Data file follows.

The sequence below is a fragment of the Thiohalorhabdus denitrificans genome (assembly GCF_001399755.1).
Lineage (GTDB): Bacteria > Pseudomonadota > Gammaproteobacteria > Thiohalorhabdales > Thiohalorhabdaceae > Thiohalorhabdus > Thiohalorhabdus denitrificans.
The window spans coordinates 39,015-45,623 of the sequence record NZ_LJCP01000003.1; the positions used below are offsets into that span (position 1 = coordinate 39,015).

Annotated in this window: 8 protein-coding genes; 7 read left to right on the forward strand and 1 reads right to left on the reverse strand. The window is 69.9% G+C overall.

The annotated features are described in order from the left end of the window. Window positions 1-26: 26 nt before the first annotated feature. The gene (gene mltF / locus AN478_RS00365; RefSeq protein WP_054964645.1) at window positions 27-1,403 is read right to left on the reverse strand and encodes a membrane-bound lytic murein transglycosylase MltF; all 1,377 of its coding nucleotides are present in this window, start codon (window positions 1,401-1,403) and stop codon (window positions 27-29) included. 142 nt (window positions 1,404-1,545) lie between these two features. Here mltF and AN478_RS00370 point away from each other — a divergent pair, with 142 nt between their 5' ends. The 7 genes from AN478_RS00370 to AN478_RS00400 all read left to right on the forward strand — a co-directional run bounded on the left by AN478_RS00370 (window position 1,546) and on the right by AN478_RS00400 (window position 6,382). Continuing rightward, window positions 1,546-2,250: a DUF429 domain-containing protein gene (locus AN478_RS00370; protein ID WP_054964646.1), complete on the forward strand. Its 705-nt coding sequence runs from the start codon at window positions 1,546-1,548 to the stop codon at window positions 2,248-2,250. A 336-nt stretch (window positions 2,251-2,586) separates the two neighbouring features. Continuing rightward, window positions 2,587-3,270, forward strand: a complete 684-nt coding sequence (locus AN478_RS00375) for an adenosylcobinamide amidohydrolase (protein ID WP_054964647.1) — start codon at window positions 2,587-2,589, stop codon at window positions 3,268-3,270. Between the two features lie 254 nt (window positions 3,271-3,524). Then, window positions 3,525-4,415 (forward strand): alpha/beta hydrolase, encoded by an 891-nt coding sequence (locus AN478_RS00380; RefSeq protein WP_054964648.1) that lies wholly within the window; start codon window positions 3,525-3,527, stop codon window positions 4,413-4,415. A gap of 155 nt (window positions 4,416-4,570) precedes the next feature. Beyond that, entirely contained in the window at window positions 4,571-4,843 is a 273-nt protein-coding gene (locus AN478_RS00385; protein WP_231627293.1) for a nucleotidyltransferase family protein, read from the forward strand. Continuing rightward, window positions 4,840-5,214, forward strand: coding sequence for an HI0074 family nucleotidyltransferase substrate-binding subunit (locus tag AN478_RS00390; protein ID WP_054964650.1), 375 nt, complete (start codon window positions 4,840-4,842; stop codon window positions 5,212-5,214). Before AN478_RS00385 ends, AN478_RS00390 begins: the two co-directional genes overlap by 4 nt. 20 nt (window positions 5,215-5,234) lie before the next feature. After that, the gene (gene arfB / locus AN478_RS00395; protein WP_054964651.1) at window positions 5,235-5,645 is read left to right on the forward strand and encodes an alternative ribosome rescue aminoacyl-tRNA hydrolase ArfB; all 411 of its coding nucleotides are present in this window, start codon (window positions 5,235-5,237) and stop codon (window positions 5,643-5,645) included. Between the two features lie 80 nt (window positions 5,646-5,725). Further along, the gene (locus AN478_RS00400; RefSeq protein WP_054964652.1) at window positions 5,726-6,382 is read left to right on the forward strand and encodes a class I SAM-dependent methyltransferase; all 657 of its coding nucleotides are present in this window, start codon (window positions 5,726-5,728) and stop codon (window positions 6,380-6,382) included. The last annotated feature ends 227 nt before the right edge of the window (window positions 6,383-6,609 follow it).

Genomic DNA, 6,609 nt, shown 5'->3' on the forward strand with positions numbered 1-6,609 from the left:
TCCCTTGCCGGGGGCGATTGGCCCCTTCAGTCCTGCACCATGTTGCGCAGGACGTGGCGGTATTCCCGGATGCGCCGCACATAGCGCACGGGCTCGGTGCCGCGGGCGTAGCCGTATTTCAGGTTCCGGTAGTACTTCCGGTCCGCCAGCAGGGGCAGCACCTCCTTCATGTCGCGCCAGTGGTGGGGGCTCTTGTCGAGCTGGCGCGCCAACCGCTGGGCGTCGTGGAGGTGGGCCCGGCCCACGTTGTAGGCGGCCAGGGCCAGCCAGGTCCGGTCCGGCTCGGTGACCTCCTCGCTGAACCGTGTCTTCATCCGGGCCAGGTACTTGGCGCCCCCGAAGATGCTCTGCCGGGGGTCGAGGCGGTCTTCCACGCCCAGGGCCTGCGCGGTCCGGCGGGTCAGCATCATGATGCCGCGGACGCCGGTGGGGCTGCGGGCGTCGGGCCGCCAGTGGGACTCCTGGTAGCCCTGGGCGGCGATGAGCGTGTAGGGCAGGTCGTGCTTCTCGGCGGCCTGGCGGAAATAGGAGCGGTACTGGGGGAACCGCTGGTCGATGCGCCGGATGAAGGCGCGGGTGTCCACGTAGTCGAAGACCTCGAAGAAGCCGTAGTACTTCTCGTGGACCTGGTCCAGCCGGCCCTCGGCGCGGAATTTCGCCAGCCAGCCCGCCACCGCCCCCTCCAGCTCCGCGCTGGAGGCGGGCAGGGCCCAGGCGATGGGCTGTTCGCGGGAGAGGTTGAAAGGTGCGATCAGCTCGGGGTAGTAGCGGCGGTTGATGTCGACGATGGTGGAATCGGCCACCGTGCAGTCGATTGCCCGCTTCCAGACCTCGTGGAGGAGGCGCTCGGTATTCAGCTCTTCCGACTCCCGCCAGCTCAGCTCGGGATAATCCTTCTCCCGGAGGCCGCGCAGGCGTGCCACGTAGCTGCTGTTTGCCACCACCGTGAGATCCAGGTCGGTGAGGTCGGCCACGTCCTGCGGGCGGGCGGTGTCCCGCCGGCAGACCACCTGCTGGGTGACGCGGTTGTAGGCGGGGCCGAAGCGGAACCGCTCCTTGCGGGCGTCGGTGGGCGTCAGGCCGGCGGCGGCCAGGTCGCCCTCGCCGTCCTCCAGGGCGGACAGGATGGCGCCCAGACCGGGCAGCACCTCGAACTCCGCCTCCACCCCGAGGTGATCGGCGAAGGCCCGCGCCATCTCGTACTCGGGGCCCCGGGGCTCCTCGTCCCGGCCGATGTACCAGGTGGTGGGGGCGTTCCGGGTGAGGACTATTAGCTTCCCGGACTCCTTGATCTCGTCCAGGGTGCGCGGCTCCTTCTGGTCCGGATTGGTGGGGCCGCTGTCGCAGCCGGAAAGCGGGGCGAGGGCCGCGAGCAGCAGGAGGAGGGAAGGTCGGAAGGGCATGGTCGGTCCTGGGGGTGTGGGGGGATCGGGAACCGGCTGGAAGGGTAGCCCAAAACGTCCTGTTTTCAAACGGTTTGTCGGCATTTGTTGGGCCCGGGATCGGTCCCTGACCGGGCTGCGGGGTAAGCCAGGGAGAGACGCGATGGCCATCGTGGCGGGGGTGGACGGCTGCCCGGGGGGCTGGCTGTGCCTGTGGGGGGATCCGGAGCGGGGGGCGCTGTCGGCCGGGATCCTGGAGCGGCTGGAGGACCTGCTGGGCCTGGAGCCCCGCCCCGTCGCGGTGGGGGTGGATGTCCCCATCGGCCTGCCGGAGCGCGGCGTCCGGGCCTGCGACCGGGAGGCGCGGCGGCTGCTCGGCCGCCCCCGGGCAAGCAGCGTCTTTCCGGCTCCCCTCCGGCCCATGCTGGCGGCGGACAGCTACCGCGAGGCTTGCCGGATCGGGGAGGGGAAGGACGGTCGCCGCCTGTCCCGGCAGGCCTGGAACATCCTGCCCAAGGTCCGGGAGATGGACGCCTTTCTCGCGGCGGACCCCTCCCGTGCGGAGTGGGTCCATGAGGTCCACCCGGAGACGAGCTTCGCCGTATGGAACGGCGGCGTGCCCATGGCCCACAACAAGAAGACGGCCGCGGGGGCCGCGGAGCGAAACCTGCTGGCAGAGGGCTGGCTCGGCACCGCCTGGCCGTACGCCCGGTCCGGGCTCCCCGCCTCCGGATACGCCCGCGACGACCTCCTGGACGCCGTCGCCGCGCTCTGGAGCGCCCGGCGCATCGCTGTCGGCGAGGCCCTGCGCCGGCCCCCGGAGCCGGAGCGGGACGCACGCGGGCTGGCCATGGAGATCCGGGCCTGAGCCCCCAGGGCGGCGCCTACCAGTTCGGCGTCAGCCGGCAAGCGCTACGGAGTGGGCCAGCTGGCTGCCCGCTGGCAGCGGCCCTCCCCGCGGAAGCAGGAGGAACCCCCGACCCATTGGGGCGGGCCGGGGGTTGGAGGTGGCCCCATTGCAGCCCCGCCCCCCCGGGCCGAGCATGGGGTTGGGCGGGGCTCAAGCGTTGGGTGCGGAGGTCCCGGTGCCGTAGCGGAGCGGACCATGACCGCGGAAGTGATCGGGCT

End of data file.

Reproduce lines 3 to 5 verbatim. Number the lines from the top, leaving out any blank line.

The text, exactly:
The window spans coordinates 39,015-45,623 of the sequence record NZ_LJCP01000003.1; the positions used below are offsets into that span (position 1 = coordinate 39,015).

Annotated in this window: 8 protein-coding genes; 7 read left to right on the forward strand and 1 reads right to left on the reverse strand. The window is 69.9% G+C overall.

The annotated features are described in order from the left end of the window. Window positions 1-26: 26 nt before the first annotated feature. The gene (gene mltF / locus AN478_RS00365; RefSeq protein WP_054964645.1) at window positions 27-1,403 is read right to left on the reverse strand and encodes a membrane-bound lytic murein transglycosylase MltF; all 1,377 of its coding nucleotides are present in this window, start codon (window positions 1,401-1,403) and stop codon (window positions 27-29) included. 142 nt (window positions 1,404-1,545) lie between these two features. Here mltF and AN478_RS00370 point away from each other — a divergent pair, with 142 nt between their 5' ends. The 7 genes from AN478_RS00370 to AN478_RS00400 all read left to right on the forward strand — a co-directional run bounded on the left by AN478_RS00370 (window position 1,546) and on the right by AN478_RS00400 (window position 6,382). Continuing rightward, window positions 1,546-2,250: a DUF429 domain-containing protein gene (locus AN478_RS00370; protein ID WP_054964646.1), complete on the forward strand. Its 705-nt coding sequence runs from the start codon at window positions 1,546-1,548 to the stop codon at window positions 2,248-2,250. A 336-nt stretch (window positions 2,251-2,586) separates the two neighbouring features. Continuing rightward, window positions 2,587-3,270, forward strand: a complete 684-nt coding sequence (locus AN478_RS00375) for an adenosylcobinamide amidohydrolase (protein ID WP_054964647.1) — start codon at window positions 2,587-2,589, stop codon at window positions 3,268-3,270. Between the two features lie 254 nt (window positions 3,271-3,524). Then, window positions 3,525-4,415 (forward strand): alpha/beta hydrolase, encoded by an 891-nt coding sequence (locus AN478_RS00380; RefSeq protein WP_054964648.1) that lies wholly within the window; start codon window positions 3,525-3,527, stop codon window positions 4,413-4,415. A gap of 155 nt (window positions 4,416-4,570) precedes the next feature. Beyond that, entirely contained in the window at window positions 4,571-4,843 is a 273-nt protein-coding gene (locus AN478_RS00385; protein WP_231627293.1) for a nucleotidyltransferase family protein, read from the forward strand. Continuing rightward, window positions 4,840-5,214, forward strand: coding sequence for an HI0074 family nucleotidyltransferase substrate-binding subunit (locus tag AN478_RS00390; protein ID WP_054964650.1), 375 nt, complete (start codon window positions 4,840-4,842; stop codon window positions 5,212-5,214). Before AN478_RS00385 ends, AN478_RS00390 begins: the two co-directional genes overlap by 4 nt. 20 nt (window positions 5,215-5,234) lie before the next feature. After that, the gene (gene arfB / locus AN478_RS00395; protein WP_054964651.1) at window positions 5,235-5,645 is read left to right on the forward strand and encodes an alternative ribosome rescue aminoacyl-tRNA hydrolase ArfB; all 411 of its coding nucleotides are present in this window, start codon (window positions 5,235-5,237) and stop codon (window positions 5,643-5,645) included. Between the two features lie 80 nt (window positions 5,646-5,725). Further along, the gene (locus AN478_RS00400; RefSeq protein WP_054964652.1) at window positions 5,726-6,382 is read left to right on the forward strand and encodes a class I SAM-dependent methyltransferase; all 657 of its coding nucleotides are present in this window, start codon (window positions 5,726-5,728) and stop codon (window positions 6,380-6,382) included. The last annotated feature ends 227 nt before the right edge of the window (window positions 6,383-6,609 follow it).